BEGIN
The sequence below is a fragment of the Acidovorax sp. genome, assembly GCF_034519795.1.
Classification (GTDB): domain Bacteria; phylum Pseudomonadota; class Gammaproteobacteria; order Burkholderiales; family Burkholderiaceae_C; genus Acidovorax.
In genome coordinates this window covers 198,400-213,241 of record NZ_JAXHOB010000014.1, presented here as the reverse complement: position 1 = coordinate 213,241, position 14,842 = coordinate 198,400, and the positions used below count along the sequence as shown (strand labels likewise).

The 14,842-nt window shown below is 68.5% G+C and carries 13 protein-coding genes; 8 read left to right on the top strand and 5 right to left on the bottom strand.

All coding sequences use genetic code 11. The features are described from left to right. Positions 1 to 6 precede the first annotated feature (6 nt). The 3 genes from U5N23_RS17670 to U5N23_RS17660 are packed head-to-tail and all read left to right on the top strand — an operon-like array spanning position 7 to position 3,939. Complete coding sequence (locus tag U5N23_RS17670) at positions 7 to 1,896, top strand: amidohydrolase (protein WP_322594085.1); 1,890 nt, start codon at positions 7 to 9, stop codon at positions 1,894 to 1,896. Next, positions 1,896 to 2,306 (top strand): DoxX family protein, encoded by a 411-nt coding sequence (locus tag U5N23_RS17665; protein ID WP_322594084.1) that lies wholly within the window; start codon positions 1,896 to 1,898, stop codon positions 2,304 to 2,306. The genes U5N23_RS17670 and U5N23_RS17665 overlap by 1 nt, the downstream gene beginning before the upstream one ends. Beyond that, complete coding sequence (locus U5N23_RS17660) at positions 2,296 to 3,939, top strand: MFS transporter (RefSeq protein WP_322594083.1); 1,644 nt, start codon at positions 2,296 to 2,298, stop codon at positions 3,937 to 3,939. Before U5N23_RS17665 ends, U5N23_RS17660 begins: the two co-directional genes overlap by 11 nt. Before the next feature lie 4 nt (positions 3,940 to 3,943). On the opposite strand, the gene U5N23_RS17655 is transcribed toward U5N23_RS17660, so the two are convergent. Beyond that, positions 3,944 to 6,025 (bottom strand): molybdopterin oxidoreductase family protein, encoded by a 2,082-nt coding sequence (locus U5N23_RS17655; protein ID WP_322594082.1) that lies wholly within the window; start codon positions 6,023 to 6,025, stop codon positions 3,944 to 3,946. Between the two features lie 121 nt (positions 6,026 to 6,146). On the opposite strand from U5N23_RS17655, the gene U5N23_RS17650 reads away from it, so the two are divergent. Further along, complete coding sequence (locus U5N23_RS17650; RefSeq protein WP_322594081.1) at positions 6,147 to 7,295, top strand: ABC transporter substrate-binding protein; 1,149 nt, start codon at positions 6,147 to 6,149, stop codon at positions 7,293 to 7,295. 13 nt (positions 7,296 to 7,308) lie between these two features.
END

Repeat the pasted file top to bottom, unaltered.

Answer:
The sequence below is a fragment of the Acidovorax sp. genome, assembly GCF_034519795.1.
Classification (GTDB): domain Bacteria; phylum Pseudomonadota; class Gammaproteobacteria; order Burkholderiales; family Burkholderiaceae_C; genus Acidovorax.
In genome coordinates this window covers 198,400-213,241 of record NZ_JAXHOB010000014.1, presented here as the reverse complement: position 1 = coordinate 213,241, position 14,842 = coordinate 198,400, and the positions used below count along the sequence as shown (strand labels likewise).

The 14,842-nt window shown below is 68.5% G+C and carries 13 protein-coding genes; 8 read left to right on the top strand and 5 right to left on the bottom strand.

All coding sequences use genetic code 11. The features are described from left to right. Positions 1 to 6 precede the first annotated feature (6 nt). The 3 genes from U5N23_RS17670 to U5N23_RS17660 are packed head-to-tail and all read left to right on the top strand — an operon-like array spanning position 7 to position 3,939. Complete coding sequence (locus tag U5N23_RS17670) at positions 7 to 1,896, top strand: amidohydrolase (protein WP_322594085.1); 1,890 nt, start codon at positions 7 to 9, stop codon at positions 1,894 to 1,896. Next, positions 1,896 to 2,306 (top strand): DoxX family protein, encoded by a 411-nt coding sequence (locus tag U5N23_RS17665; protein ID WP_322594084.1) that lies wholly within the window; start codon positions 1,896 to 1,898, stop codon positions 2,304 to 2,306. The genes U5N23_RS17670 and U5N23_RS17665 overlap by 1 nt, the downstream gene beginning before the upstream one ends. Beyond that, complete coding sequence (locus U5N23_RS17660) at positions 2,296 to 3,939, top strand: MFS transporter (RefSeq protein WP_322594083.1); 1,644 nt, start codon at positions 2,296 to 2,298, stop codon at positions 3,937 to 3,939. Before U5N23_RS17665 ends, U5N23_RS17660 begins: the two co-directional genes overlap by 11 nt. Before the next feature lie 4 nt (positions 3,940 to 3,943). On the opposite strand, the gene U5N23_RS17655 is transcribed toward U5N23_RS17660, so the two are convergent. Beyond that, positions 3,944 to 6,025 (bottom strand): molybdopterin oxidoreductase family protein, encoded by a 2,082-nt coding sequence (locus U5N23_RS17655; protein ID WP_322594082.1) that lies wholly within the window; start codon positions 6,023 to 6,025, stop codon positions 3,944 to 3,946. Between the two features lie 121 nt (positions 6,026 to 6,146). On the opposite strand from U5N23_RS17655, the gene U5N23_RS17650 reads away from it, so the two are divergent. Further along, complete coding sequence (locus U5N23_RS17650; RefSeq protein WP_322594081.1) at positions 6,147 to 7,295, top strand: ABC transporter substrate-binding protein; 1,149 nt, start codon at positions 6,147 to 6,149, stop codon at positions 7,293 to 7,295. 13 nt (positions 7,296 to 7,308) lie between these two features.